What do you expect when you visit a sports bar (slash restaurant)? Any time we visit a spot that has a hook like beer pong, an alarm goes off. We weren’t expecting great food, but Ministry of Mussels surprised us.
Brand new from Infinity Entertainment Group, Ministry of Mussels has moved to the third floor of California Tower in Lan Kwai Fong. The 4,000-square-foot space can serve up to 125 people, and there are 11 large 4K television screens showing a number of different sport channels.
We started with the Thai spicy squid salad ($128), which contains fresh local squid mixed with typical Thai ingredients like coriander, garlic, chilli and kaffir lime leaves. This dish was our first, and it will be the first again on our next visit. It’s deliciously fresh and light, with a subtle “ma” from the Sichuan peppercorns.
The grilled halloumi beetroot quinoa salad ($148) would be a perfect accompaniment to balance any heavy mains, should the table need a salad option.
From the snacks menu, we were able to sample the coconut prawns ($128). Tiger prawns are coated with desiccated coconut and breadcrumbs and then deep-fried, served with a spicy mango salsa that has a lovely kick. The texture was great, and the prawns were well cooked and not at all oily, but a little low on flavour.
We all thoroughly enjoyed the Spread Your Wings and Fly ($138), Korean spicy chicken wings with a moreish sweet chilli sauce. Messy, but worth it.
The stars of the show have to be the mussels. As its name suggests, Ministry of Mussels offers a formidable mussels menu, all of which feature a broth served with the venue’s signature blue mussels from Australia. All mussels come with the option of toasted baguette, French fries or deep-fried mantou (steamed buns).
If you’re a fan of blue cheese, you must order the Italian formaggi mussels ($318) with thinly sliced sourdough toast. This version is made with four different types of cheese, so the blue cheese flavour is subtle in the gorgeous, fondue-like broth. This was our favourite dish alongside the spicy squid salad.
The Singapore chilli crab mussels ($318) are made with belacan shrimp paste, chilli sauce, Thai chillies and, of course, ketchup. This is best ordered with the deep-fried buns, which closely resemble the sweet white buns served with authentic Singapore chilli crab, perfect for soaking up the thick sauce.
The mussels were larger than average and fresh. We didn’t find any closed shells in either dish. Next visit, being big fans of Sichuan cuisine, we have our eyes on the kung pao mussels ($318), but we could possibly be persuaded to try the tom yum or Singapore laksa broths too. Find the entire menu here.
In case mussels aren’t your thing, the restaurant has a good selection of other options. The baby-back ribs ($298 for ½ rack or $588 for full rack) are fall-apart tender and come with plenty of fries.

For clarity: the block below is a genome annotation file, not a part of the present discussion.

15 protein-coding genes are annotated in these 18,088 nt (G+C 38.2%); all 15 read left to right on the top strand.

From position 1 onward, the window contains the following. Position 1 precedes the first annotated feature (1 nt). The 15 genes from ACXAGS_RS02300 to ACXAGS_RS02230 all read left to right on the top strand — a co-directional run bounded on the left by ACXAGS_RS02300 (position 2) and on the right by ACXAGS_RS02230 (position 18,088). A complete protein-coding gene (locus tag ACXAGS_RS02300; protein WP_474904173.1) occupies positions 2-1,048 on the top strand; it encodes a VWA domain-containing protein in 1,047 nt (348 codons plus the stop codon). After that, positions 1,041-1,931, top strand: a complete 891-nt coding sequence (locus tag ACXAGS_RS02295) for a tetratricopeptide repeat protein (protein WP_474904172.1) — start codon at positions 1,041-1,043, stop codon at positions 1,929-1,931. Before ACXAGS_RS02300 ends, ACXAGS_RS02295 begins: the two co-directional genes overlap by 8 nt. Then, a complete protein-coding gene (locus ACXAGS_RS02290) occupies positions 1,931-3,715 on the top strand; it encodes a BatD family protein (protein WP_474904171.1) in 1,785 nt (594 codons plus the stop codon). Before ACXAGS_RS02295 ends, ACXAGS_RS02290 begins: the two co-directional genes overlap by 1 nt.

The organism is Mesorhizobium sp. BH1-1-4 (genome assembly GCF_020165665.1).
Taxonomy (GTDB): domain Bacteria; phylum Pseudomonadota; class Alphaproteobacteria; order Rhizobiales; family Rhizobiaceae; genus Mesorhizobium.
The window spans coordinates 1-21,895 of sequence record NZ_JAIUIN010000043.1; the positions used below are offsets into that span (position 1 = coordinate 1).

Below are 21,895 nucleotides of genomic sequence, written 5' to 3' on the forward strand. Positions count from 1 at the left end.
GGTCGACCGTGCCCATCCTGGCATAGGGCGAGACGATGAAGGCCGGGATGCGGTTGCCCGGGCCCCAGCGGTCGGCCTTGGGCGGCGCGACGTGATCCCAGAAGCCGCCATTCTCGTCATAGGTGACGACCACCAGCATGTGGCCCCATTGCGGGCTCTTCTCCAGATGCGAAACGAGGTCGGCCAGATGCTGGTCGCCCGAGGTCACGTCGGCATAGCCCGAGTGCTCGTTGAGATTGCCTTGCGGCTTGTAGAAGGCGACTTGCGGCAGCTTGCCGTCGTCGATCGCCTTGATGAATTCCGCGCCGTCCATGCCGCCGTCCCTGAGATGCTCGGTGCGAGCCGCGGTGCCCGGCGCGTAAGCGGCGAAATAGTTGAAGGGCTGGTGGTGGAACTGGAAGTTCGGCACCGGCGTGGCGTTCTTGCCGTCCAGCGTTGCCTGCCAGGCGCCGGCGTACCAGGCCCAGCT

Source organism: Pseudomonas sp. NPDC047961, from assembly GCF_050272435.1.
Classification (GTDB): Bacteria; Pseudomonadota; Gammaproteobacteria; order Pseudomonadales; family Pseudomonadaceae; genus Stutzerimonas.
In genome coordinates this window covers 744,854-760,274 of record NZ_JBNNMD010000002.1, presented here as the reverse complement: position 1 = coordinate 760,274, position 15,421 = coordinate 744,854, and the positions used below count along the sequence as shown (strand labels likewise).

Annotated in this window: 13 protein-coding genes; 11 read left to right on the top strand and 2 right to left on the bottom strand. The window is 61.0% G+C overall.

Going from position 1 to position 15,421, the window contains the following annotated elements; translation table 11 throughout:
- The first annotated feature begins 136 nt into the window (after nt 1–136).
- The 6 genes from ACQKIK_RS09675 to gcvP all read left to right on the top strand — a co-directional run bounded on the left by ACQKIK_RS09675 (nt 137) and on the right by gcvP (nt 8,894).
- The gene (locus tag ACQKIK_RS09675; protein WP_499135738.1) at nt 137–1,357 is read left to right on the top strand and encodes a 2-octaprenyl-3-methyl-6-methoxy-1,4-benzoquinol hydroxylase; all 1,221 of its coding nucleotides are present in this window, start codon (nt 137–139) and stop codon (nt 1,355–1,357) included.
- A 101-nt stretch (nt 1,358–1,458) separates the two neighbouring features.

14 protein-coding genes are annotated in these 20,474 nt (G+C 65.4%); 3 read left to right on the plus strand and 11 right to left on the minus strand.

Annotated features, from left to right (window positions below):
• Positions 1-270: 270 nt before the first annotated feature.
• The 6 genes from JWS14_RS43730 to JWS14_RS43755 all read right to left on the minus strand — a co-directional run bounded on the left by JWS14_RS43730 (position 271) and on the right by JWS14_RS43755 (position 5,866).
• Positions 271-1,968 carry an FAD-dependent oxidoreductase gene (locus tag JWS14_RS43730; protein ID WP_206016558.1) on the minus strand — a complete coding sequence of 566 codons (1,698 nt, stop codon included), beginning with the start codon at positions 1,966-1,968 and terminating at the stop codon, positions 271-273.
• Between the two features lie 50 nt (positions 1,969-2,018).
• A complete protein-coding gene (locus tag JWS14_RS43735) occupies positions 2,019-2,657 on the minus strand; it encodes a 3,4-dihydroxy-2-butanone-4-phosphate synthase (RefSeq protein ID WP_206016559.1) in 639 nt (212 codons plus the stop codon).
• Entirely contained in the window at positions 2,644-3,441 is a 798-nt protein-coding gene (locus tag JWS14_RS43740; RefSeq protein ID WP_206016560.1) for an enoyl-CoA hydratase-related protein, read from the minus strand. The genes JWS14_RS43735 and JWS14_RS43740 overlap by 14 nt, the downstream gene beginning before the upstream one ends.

Something we’d never before tried is the classic American fried steak ($248), which comes topped with béchamel sauce and red wine jus. New Zealand Angus steak is flattened and breaded, akin to schnitzel, but it’s slightly more juicy and tender – sports bar food done well.
And then it was time to meet the The Quaker ($388) – a mammoth dessert with nine scoops of various ice creams, along with meringue, crispy chocolate, marshmallows, strawberries, whipped cream, nuts, butterscotch and chocolate fudge. This is your Instagram dish!
For the thirsty, the drink menu is huge, with pages of options. Recommended to us were the alcoholic shakes ($110/$120), coming in four enticing flavours. We might try one on our next visit, if we can spare the calories.
Lots of choices here – except for beer. There are five commercial beers on tap, and they’re quite expensive. We enjoyed a pint of cold Brooklyn Defender IPA ($110/$85 HH), but we have become spoilt by some of the really fresh local IPAs available (for half the price) and would probably not choose beer here next time. For our game of pong, we opted to go with a Bombay Sapphire G&T ($90).
This pong table is high-tech! Sensors in each cup light up if you manage to get the ball in. The table comes with someone to help you to get started and make sure you drink your chosen beverage when you’re supposed to. Chaotic (and sometime uncoordinated) fun!
Overall, we were very pleasantly surprised by the high quality of the dishes here and will visit again for the food and fun atmosphere – especially at the weekend, when we can catch the UFC and the kids can play pong. On Saturdays and Sundays, kids under 10 eat for free, with some terms and conditions.
Whilst the food exceeded our expectations, the beer did not. It’s early days, and we have hopes that the beer choices will include some fresh HK beer alongside all the imports, offered at reasonable prices. Beer is a vital part of a sports bar (and it is on their logo, after all).
A good time to visit Ministry of Mussels is during happy hour (between 3–8pm every day), and also consider trying the weekday set lunch menu ($168 for 2 courses or $188 for 3 courses).
This write-up is based on a complimentary media tasting provided in exchange for an honest review and no monetary compensation. The opinions expressed here represent the author’s.
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